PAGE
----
For those who have tried to comment on my posts but were not able to, I would like to sincerely apologize. If you are a returning reader/commenter, thank you for your patience and your continued reading loyalty. I would also like to thank Agam Rosyidi for notifying me that my comments were broken on this blog. In the future, if you notice anything wrong with my site, I would greatly appreciate it if you let me know via my about page.
On the actual problem itself, it turned out that WP-SpamFree was not working with WP-Super-Cache when the cached page is being dynamically delivered. I did not look too much into why this was the case, but comments now work after disabling WP-SpamFree. I have removed this plugin and I don’t plan on re-enabling WP-SpamFree in the future or making it work with WP-Super-Cache because of the philosophies in this great paper by Mark Pilgrim. I highly recommend reading this timeless article before you think about combatting spam. Read on…
Alex King’s ‘Articles’ is a great plugin that lets you easily mark posts as featured articles. You can also display a list of featured posts on a selected page/post by placing a “###articles###″ tag in it. That said, there are TWO big problems with it:
- It doesn’t work with WordPress 2.3.x or 2.5.x
- It displays the same article in each category that the post is listed under. So that means if your featured post is filed under 5 categories, your post will show up 5 times on your featured articles list.
Andy Cowl has already resolved issue #1 on this WordPress support thread (THANK YOU!). Here are the changes Andy Cowl did.
+++ articles.php (working copy) @@ -96,13 +96,11 @@ $cats = $wpdb->get_results(" SELECT $wpdb->term_relationships.object_id, $wpdb->terms.term_id, $wpdb->terms.name, $wpdb->terms.slug - FROM $wpdb->term_relationships - LEFT JOIN $wpdb->terms - ON $wpdb->term_relationships.term_taxonomy_id = $wpdb->terms.term_id - LEFT JOIN $wpdb->term_taxonomy - ON $wpdb->term_taxonomy.term_id = $wpdb->terms.term_id - WHERE $wpdb->term_relationships.object_id IN (".implode(',', $post_ids).") - AND $wpdb->term_taxonomy.taxonomy = 'category' + FROM $wpdb->term_relationships, $wpdb->term_taxonomy, $wpdb->terms + WHERE $wpdb->term_relationships.term_taxonomy_id = $wpdb->term_taxonomy.term_taxonomy_id + AND $wpdb->term_taxonomy.term_id = $wpdb->terms.term_id + AND $wpdb->term_taxonomy.taxonomy = 'category' + AND $wpdb->term_relationships.object_id IN (".implode(',', $post_ids).") ORDER BY $wpdb->terms.slug, $wpdb->term_relationships.object_id DESC ");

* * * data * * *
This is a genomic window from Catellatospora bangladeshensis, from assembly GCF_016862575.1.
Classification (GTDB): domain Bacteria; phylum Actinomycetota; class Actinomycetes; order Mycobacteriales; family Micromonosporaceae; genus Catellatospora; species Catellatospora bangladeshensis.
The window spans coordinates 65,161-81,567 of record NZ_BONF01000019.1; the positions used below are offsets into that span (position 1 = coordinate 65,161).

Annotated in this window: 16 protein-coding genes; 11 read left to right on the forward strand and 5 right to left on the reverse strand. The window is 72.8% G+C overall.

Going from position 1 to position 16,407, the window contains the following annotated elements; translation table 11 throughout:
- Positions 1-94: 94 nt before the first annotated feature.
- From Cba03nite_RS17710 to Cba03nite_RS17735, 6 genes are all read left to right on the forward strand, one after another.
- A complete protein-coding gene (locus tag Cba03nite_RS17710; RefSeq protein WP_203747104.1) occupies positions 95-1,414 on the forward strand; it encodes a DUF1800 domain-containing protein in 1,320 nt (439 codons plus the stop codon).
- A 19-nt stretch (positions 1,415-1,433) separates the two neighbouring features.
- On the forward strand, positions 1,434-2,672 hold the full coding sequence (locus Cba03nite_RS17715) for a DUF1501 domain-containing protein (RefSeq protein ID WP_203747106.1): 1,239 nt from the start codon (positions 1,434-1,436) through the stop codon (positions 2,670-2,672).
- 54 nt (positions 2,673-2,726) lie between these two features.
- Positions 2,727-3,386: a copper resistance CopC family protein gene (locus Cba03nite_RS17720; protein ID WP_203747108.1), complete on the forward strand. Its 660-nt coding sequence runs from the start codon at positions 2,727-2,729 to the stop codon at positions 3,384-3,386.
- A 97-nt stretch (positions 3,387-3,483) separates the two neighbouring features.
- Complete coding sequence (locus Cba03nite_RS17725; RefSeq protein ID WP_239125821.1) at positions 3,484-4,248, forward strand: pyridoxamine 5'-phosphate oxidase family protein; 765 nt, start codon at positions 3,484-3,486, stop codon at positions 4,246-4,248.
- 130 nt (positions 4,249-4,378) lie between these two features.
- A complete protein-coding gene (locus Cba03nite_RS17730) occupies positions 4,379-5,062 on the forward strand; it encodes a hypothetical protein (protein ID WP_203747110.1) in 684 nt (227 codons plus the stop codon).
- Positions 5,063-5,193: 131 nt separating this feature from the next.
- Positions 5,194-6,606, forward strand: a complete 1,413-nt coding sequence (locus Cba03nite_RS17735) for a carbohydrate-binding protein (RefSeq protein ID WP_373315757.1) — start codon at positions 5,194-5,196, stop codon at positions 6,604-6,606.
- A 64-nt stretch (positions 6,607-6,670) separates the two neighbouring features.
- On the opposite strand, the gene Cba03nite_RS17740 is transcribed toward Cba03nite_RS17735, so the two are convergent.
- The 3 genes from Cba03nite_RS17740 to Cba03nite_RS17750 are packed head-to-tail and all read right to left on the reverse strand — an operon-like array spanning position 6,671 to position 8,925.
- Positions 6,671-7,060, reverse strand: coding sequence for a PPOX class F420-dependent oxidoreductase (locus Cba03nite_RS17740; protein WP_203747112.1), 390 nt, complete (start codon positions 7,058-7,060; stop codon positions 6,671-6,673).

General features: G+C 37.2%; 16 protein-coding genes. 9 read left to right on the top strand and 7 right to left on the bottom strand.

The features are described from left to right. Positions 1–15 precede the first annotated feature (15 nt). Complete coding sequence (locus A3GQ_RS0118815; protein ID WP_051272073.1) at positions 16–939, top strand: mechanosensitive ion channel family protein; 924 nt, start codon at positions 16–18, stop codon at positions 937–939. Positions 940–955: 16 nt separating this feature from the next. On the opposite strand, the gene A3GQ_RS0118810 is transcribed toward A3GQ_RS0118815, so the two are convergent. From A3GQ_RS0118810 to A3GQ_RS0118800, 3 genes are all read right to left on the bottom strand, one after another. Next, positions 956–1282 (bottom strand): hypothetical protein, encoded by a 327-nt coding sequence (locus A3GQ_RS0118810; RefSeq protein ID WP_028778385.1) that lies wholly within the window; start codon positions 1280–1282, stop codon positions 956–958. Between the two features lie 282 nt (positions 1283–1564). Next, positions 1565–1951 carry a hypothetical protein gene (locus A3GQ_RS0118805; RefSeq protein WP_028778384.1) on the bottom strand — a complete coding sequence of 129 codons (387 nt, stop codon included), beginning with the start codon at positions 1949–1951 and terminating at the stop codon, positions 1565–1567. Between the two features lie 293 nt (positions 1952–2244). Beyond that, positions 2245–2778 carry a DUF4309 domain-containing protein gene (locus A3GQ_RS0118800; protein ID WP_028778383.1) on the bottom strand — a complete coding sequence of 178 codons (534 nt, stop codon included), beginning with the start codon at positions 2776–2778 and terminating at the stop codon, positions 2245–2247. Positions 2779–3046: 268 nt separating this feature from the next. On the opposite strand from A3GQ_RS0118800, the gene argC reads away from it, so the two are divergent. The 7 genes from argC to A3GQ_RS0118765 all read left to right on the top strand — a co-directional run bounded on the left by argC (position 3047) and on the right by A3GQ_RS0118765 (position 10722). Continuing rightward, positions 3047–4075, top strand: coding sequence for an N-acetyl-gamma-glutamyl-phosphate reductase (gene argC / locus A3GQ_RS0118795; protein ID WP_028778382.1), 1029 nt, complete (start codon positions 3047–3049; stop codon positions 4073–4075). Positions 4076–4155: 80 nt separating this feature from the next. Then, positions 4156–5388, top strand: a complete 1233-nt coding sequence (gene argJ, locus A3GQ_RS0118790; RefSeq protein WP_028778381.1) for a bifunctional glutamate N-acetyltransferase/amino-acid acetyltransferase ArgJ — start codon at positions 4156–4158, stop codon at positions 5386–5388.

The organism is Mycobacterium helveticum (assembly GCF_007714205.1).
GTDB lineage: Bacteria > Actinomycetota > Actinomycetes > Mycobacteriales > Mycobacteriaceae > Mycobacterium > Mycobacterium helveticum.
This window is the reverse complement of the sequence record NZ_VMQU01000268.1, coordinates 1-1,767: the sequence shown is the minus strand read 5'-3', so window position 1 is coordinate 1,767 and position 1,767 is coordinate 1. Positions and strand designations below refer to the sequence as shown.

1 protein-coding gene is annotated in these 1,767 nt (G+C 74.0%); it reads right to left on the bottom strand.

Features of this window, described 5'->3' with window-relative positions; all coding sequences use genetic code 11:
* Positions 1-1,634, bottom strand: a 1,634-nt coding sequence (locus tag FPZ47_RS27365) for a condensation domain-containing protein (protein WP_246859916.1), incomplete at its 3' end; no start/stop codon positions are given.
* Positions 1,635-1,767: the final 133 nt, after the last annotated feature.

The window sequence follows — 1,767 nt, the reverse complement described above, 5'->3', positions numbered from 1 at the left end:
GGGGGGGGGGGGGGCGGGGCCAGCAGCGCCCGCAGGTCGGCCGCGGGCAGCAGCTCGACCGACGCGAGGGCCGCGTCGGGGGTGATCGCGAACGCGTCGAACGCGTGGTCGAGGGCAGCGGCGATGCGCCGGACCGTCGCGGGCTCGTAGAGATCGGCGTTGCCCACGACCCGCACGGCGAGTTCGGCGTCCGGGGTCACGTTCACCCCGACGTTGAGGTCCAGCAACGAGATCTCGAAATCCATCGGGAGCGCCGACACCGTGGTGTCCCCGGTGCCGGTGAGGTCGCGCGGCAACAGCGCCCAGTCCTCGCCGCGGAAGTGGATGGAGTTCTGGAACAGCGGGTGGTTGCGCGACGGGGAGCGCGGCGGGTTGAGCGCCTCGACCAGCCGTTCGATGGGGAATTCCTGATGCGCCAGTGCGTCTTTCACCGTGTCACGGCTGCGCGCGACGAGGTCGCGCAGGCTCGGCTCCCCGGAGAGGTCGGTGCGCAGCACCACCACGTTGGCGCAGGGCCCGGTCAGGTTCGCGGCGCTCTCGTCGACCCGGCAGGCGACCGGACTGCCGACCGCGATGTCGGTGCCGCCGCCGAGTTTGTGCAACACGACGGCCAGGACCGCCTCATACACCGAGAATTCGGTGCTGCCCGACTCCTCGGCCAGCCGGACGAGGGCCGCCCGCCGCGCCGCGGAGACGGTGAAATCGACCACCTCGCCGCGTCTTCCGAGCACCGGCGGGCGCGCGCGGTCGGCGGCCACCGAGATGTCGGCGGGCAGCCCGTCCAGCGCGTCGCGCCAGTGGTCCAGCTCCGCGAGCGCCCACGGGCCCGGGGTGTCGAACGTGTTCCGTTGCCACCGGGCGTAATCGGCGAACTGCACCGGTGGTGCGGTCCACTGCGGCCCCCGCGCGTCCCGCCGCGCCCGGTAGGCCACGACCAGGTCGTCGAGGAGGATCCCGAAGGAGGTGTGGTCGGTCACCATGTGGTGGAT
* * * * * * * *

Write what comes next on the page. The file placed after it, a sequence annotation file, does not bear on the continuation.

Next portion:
On issue #2, I’m thinking about modifying this plugin to accept another custom field called “article_category” to accept a string value of your category slug. Let’s say you feature a post that has 5 categories and set “article_category” custom field to “blogging” then the post will only show up once under the “blogging” category on your featured articles page. What do you guys think of this mod? If there is some demand for this, I will definitely move this to the top of my stack of projects and crank this out in a few hours. Please let me know via comments.
Every time I search the web for information on how to block spam bots, scrapers, and harvesters, I always see an Apache .htaccess file or some code to dump into httpd.conf to achieve this. I’m a bit against using this method for blocking evil bots. I do respect Apache for being a flexible & modular web server (that’s why I still use it), but I do not have much to boast about Apache’s speed and efficiency.
To achieve the same purpose on my server with greater efficiency, I made use of my Varnish reverse proxy configurations (located under /usr/local/etc/varnish/default.vcl).
In this post, I will only be discussing about vcl_recv subroutine, which gets called when a client request is received.
Q: What is SezWho?
A: ‘SezWho enables contributors to build portable reputation. Without SezWho user reputations are confined to a single site. With SezWho participants carry their reputation with them across the web.’
If you haven’t noticed, I’ve taken the initiative to integrate SezWho 2.0 into this blog. The screenshot above is what you will see if you hover over the “Check me out!” link next to every comment and post author on this blog. In this post I will tell you why I decided to integrate SezWho into this blog.